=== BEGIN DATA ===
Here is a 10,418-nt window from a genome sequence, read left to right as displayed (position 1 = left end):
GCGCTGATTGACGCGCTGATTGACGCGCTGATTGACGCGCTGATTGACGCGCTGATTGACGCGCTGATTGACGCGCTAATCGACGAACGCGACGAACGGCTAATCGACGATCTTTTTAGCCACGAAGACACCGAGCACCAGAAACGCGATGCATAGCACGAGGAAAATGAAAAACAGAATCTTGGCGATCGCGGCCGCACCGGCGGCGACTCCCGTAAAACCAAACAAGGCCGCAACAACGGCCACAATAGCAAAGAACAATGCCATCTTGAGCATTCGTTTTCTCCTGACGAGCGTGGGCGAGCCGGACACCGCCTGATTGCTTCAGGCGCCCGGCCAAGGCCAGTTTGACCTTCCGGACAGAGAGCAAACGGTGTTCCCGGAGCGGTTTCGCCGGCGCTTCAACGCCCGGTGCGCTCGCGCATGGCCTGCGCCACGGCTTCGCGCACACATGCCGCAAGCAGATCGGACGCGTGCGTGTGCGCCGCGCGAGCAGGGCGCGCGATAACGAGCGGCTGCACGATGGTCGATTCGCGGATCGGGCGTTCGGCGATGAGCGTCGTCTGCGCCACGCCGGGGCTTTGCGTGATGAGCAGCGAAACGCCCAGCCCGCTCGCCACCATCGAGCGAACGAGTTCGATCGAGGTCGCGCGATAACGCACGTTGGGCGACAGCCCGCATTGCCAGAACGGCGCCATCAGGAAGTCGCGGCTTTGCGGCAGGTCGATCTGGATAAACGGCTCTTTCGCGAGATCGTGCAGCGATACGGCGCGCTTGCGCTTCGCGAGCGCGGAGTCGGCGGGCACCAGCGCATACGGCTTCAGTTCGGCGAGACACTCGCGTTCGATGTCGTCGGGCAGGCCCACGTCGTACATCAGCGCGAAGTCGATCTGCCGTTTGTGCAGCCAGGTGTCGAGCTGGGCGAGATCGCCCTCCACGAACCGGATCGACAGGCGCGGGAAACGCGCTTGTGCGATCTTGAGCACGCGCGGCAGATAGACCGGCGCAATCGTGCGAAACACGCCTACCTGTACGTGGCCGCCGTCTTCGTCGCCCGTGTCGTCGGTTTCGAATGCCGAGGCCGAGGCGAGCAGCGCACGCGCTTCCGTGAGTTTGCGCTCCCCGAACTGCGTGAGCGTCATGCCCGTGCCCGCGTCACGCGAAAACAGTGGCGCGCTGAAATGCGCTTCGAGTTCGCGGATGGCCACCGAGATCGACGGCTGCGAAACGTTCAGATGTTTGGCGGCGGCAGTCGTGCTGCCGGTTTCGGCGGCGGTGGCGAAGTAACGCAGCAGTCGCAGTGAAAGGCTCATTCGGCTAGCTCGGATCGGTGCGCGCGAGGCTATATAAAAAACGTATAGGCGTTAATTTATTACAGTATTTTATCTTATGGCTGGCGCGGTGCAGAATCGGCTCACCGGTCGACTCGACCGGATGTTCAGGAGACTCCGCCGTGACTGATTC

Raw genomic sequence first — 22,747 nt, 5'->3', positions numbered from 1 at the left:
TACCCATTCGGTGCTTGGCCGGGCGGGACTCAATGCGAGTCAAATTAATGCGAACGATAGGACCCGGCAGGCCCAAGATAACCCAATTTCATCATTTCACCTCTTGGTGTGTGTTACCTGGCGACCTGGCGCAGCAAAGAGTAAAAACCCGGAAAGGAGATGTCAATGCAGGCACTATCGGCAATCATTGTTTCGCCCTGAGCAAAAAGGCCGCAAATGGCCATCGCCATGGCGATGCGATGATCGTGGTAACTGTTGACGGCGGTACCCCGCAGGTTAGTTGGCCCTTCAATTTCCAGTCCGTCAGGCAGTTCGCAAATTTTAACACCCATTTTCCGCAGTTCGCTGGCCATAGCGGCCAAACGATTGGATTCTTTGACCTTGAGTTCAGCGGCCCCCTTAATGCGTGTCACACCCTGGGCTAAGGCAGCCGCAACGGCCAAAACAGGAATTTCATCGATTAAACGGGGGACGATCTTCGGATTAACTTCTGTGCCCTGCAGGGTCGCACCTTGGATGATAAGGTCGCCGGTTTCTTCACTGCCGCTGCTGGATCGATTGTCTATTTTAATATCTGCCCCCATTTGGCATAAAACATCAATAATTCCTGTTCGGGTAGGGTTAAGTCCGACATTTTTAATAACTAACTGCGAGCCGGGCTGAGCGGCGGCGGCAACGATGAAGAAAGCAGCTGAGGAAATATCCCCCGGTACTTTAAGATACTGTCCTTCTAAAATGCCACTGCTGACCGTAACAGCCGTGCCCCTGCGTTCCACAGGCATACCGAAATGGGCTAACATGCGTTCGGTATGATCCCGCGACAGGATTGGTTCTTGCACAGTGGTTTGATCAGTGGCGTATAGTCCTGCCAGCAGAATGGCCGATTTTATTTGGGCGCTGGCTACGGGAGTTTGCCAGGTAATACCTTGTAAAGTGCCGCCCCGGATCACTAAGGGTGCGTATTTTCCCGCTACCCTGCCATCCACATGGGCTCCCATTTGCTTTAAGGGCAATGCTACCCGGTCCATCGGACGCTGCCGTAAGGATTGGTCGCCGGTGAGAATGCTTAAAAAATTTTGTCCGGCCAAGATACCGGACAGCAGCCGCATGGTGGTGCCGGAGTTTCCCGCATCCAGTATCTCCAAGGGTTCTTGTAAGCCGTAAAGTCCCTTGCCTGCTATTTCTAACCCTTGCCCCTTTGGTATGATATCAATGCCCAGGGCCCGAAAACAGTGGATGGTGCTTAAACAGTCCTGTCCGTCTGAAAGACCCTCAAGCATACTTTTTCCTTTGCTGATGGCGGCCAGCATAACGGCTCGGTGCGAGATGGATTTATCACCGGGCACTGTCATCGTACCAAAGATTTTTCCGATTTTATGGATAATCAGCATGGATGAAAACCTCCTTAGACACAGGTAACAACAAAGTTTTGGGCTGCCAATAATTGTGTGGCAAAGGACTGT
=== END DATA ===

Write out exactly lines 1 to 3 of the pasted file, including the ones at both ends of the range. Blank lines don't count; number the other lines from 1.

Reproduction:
Here is a 10,418-nt window from a genome sequence, read left to right as displayed (position 1 = left end):
GCGCTGATTGACGCGCTGATTGACGCGCTGATTGACGCGCTGATTGACGCGCTGATTGACGCGCTGATTGACGCGCTAATCGACGAACGCGACGAACGGCTAATCGACGATCTTTTTAGCCACGAAGACACCGAGCACCAGAAACGCGATGCATAGCACGAGGAAAATGAAAAACAGAATCTTGGCGATCGCGGCCGCACCGGCGGCGACTCCCGTAAAACCAAACAAGGCCGCAACAACGGCCACAATAGCAAAGAACAATGCCATCTTGAGCATTCGTTTTCTCCTGACGAGCGTGGGCGAGCCGGACACCGCCTGATTGCTTCAGGCGCCCGGCCAAGGCCAGTTTGACCTTCCGGACAGAGAGCAAACGGTGTTCCCGGAGCGGTTTCGCCGGCGCTTCAACGCCCGGTGCGCTCGCGCATGGCCTGCGCCACGGCTTCGCGCACACATGCCGCAAGCAGATCGGACGCGTGCGTGTGCGCCGCGCGAGCAGGGCGCGCGATAACGAGCGGCTGCACGATGGTCGATTCGCGGATCGGGCGTTCGGCGATGAGCGTCGTCTGCGCCACGCCGGGGCTTTGCGTGATGAGCAGCGAAACGCCCAGCCCGCTCGCCACCATCGAGCGAACGAGTTCGATCGAGGTCGCGCGATAACGCACGTTGGGCGACAGCCCGCATTGCCAGAACGGCGCCATCAGGAAGTCGCGGCTTTGCGGCAGGTCGATCTGGATAAACGGCTCTTTCGCGAGATCGTGCAGCGATACGGCGCGCTTGCGCTTCGCGAGCGCGGAGTCGGCGGGCACCAGCGCATACGGCTTCAGTTCGGCGAGACACTCGCGTTCGATGTCGTCGGGCAGGCCCACGTCGTACATCAGCGCGAAGTCGATCTGCCGTTTGTGCAGCCAGGTGTCGAGCTGGGCGAGATCGCCCTCCACGAACCGGATCGACAGGCGCGGGAAACGCGCTTGTGCGATCTTGAGCACGCGCGGCAGATAGACCGGCGCAATCGTGCGAAACACGCCTACCTGTACGTGGCCGCCGTCTTCGTCGCCCGTGTCGTCGGTTTCGAATGCCGAGGCCGAGGCGAGCAGCGCACGCGCTTCCGTGAGTTTGCGCTCCCCGAACTGCGTGAGCGTCATGCCCGTGCCCGCGTCACGCGAAAACAGTGGCGCGCTGAAATGCGCTTCGAGTTCGCGGATGGCCACCGAGATCGACGGCTGCGAAACGTTCAGATGTTTGGCGGCGGCAGTCGTGCTGCCGGTTTCGGCGGCGGTGGCGAAGTAACGCAGCAGTCGCAGTGAAAGGCTCATTCGGCTAGCTCGGATCGGTGCGCGCGAGGCTATATAAAAAACGTATAGGCGTTAATTTATTACAGTATTTTATCTTATGGCTGGCGCGGTGCAGAATCGGCTCACCGGTCGACTCGACCGGATGTTCAGGAGACTCCGCCGTGACTGATTC

Raw genomic sequence first — 22,747 nt, 5'->3', positions numbered from 1 at the left: